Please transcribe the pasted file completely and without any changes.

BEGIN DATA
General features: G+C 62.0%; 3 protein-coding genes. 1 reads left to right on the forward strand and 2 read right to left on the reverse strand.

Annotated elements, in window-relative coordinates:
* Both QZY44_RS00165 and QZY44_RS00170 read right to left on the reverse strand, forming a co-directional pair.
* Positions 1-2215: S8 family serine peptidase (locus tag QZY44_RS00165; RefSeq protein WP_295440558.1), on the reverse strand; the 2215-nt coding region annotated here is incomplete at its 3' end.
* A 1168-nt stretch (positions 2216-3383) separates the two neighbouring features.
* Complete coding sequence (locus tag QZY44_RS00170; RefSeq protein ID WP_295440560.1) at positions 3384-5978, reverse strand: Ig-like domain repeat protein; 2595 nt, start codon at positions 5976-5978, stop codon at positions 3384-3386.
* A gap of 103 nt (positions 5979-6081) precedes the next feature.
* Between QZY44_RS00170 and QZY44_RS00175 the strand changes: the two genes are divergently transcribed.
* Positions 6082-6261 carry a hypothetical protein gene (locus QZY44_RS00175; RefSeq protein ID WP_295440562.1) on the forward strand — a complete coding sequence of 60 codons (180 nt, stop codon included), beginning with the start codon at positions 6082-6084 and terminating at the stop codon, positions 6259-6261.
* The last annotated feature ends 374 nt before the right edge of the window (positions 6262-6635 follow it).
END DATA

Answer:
General features: G+C 62.0%; 3 protein-coding genes. 1 reads left to right on the forward strand and 2 read right to left on the reverse strand.

Annotated elements, in window-relative coordinates:
* Both QZY44_RS00165 and QZY44_RS00170 read right to left on the reverse strand, forming a co-directional pair.
* Positions 1-2215: S8 family serine peptidase (locus tag QZY44_RS00165; RefSeq protein WP_295440558.1), on the reverse strand; the 2215-nt coding region annotated here is incomplete at its 3' end.
* A 1168-nt stretch (positions 2216-3383) separates the two neighbouring features.
* Complete coding sequence (locus tag QZY44_RS00170; RefSeq protein ID WP_295440560.1) at positions 3384-5978, reverse strand: Ig-like domain repeat protein; 2595 nt, start codon at positions 5976-5978, stop codon at positions 3384-3386.
* A gap of 103 nt (positions 5979-6081) precedes the next feature.
* Between QZY44_RS00170 and QZY44_RS00175 the strand changes: the two genes are divergently transcribed.
* Positions 6082-6261 carry a hypothetical protein gene (locus QZY44_RS00175; RefSeq protein ID WP_295440562.1) on the forward strand — a complete coding sequence of 60 codons (180 nt, stop codon included), beginning with the start codon at positions 6082-6084 and terminating at the stop codon, positions 6259-6261.
* The last annotated feature ends 374 nt before the right edge of the window (positions 6262-6635 follow it).